QB Seedy Saturday 2019 Speakers ~ Saturday, February 2nd, 2019
TOPIC: ‘Eco-Nutrition – The Future of Food’
Our global industrialized food system has become unsustainable, and its impacts on food, health and the environment are now widely understood. How often do you worry about the safety of the food you consume? How best can we mitigate the effects of a broken food system, so that traditional cultures are preserved and all may be fed with healthy nutritious food?
Carolyn Herriot ran The Garden Path Centre for Organic Gardening and Seeds of Victoria in Victoria for 25 years. She is author of three books; A Year on the Garden Path, The Zero-Mile Diet and The Zero-Mile Diet Cookbook. She teaches Eco-Nutrition at the Canadian School of Holistic Nutrition in Nanaimo. She lives with her husband Guy Dauncey in Yellow Point, and currently runs a programme called ‘Grow Your Own Farm’ at Deep Roots Farm across the road from her home.
TOPIC: ‘Mason Bees Through the Seasons’
TOPIC FOCUS: 1. Benefits of keeping Mason Bees-pollination 2. Bee Box design-poor designs vs. good designs 3. Early Spring-placement of bee boxes 4. Late Spring-Put the bee box away 5. Fall-Time to clean the bees and the box 6. Safely store the bees 7. Predators and what we can do about them 8. Pollen Mites
Time permitting, Larry will show a 12 minute video of Mason Bees working in their chambers, provisioning for their young, laying eggs, making mud walls and going about their daily routines.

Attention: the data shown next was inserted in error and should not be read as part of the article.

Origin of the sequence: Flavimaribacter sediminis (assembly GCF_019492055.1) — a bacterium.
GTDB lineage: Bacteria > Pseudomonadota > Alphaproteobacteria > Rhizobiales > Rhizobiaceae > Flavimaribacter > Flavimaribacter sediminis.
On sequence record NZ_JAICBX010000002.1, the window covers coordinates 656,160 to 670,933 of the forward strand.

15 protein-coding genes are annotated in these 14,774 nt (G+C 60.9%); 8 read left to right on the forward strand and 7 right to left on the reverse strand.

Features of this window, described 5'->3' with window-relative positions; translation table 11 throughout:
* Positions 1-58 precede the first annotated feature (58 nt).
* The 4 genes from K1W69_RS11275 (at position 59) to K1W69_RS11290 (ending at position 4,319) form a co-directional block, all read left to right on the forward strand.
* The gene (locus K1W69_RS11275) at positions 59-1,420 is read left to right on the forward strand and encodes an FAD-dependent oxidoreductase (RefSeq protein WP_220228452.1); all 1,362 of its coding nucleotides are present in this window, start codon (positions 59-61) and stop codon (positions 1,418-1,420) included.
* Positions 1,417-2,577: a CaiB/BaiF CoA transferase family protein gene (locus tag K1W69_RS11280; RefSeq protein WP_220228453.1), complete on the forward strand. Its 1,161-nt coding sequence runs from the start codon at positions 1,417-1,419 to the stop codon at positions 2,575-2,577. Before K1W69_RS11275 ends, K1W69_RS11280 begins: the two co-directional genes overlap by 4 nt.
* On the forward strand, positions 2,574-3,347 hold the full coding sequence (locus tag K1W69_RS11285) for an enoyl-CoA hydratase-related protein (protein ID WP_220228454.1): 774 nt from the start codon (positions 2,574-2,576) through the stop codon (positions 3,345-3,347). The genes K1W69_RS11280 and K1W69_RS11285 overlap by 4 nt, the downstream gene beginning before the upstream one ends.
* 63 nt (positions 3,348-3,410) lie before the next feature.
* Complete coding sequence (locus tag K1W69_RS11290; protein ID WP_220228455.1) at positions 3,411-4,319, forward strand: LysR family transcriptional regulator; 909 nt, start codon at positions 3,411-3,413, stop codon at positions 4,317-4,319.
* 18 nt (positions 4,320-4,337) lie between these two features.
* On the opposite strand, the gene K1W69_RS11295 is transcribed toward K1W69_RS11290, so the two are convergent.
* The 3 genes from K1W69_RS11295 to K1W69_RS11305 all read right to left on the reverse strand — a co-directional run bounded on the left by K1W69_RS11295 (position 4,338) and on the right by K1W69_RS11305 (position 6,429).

In the 1980’s, I was one of the first Master Gardeners in the Victoria area. At the time I was working in a parks and recreation setting (now called West Shore Parks and Recreation). Then, for a total of 33 years, I moved on to more wilderness parks.
In the early 1990’s, I read a book about Mason Bees and built a bee box of drilled holes. After the first season I soon realized there had to be a better way of doing things. More research (books) followed. Then, I built a better bee box. I still have that bee box and it is working just fine.
My knowledge about Mason Bees has greatly improved as a result of my acquaintance with an entomologist at UVIC who specializes in native bees. Whenever I find something unusual or different, I email him pictures and questions about my find.
I have presented workshops at numerous schools, community centers and at Seedy Saturday events around the North Island. All the bee boxes I build are of recycled or re-purposed wood. They’re easy to maintain and should last a lifetime.